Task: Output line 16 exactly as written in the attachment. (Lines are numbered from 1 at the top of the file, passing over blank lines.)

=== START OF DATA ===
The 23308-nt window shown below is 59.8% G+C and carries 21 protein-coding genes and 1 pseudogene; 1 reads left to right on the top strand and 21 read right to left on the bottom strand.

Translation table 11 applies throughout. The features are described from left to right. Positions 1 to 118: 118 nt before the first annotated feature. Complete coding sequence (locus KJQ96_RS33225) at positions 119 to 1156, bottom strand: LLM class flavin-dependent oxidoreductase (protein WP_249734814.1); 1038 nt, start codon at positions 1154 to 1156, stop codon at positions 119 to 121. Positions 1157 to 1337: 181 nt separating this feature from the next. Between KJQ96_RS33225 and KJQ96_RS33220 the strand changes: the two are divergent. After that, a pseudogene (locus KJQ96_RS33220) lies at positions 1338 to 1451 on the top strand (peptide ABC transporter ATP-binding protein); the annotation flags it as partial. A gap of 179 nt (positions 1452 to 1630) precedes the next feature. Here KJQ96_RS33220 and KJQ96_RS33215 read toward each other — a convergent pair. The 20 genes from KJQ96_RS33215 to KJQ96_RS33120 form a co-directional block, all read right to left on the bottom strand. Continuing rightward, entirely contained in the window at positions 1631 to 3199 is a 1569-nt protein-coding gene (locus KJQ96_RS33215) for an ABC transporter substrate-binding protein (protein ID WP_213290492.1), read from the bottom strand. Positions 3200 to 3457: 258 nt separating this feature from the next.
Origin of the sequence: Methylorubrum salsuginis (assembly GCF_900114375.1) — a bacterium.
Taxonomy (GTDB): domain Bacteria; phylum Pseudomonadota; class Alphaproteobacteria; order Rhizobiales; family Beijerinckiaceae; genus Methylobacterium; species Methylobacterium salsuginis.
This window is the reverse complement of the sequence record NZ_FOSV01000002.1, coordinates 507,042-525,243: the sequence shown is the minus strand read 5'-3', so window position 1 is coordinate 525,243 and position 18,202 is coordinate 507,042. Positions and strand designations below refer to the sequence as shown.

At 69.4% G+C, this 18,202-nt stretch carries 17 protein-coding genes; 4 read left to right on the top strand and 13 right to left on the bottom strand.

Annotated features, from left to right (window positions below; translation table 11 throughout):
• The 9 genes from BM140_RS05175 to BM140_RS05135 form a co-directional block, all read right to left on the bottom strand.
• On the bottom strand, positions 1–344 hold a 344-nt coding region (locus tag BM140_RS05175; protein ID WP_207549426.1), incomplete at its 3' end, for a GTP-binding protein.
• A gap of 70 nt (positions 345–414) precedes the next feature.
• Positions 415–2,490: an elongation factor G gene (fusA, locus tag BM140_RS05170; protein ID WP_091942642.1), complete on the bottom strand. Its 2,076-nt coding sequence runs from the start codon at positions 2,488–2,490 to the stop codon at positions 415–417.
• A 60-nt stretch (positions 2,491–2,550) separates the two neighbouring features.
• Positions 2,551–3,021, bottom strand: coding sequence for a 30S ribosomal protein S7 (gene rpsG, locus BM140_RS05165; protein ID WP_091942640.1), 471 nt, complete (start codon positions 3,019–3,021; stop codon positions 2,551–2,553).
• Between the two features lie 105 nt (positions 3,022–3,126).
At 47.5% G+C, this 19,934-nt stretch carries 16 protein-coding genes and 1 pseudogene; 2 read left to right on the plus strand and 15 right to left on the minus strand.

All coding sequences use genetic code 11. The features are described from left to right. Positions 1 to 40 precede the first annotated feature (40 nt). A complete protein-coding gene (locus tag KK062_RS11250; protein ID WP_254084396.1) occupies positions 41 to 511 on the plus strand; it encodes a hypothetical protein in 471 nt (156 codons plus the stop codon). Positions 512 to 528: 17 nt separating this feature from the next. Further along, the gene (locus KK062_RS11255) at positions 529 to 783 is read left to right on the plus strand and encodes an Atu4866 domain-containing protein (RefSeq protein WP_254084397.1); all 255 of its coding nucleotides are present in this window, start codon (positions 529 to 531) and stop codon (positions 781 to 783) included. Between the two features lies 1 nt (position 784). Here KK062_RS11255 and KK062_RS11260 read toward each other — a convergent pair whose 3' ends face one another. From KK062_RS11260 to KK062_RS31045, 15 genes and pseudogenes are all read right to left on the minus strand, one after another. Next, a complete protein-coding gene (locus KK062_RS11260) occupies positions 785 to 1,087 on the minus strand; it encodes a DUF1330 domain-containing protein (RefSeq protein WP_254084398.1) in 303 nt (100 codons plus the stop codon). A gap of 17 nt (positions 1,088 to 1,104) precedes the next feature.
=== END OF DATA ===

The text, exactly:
All coding sequences use genetic code 11. The features are described from left to right. Positions 1 to 40 precede the first annotated feature (40 nt). A complete protein-coding gene (locus tag KK062_RS11250; protein ID WP_254084396.1) occupies positions 41 to 511 on the plus strand; it encodes a hypothetical protein in 471 nt (156 codons plus the stop codon). Positions 512 to 528: 17 nt separating this feature from the next. Further along, the gene (locus KK062_RS11255) at positions 529 to 783 is read left to right on the plus strand and encodes an Atu4866 domain-containing protein (RefSeq protein WP_254084397.1); all 255 of its coding nucleotides are present in this window, start codon (positions 529 to 531) and stop codon (positions 781 to 783) included. Between the two features lies 1 nt (position 784). Here KK062_RS11255 and KK062_RS11260 read toward each other — a convergent pair whose 3' ends face one another. From KK062_RS11260 to KK062_RS31045, 15 genes and pseudogenes are all read right to left on the minus strand, one after another. Next, a complete protein-coding gene (locus KK062_RS11260) occupies positions 785 to 1,087 on the minus strand; it encodes a DUF1330 domain-containing protein (RefSeq protein WP_254084398.1) in 303 nt (100 codons plus the stop codon). A gap of 17 nt (positions 1,088 to 1,104) precedes the next feature.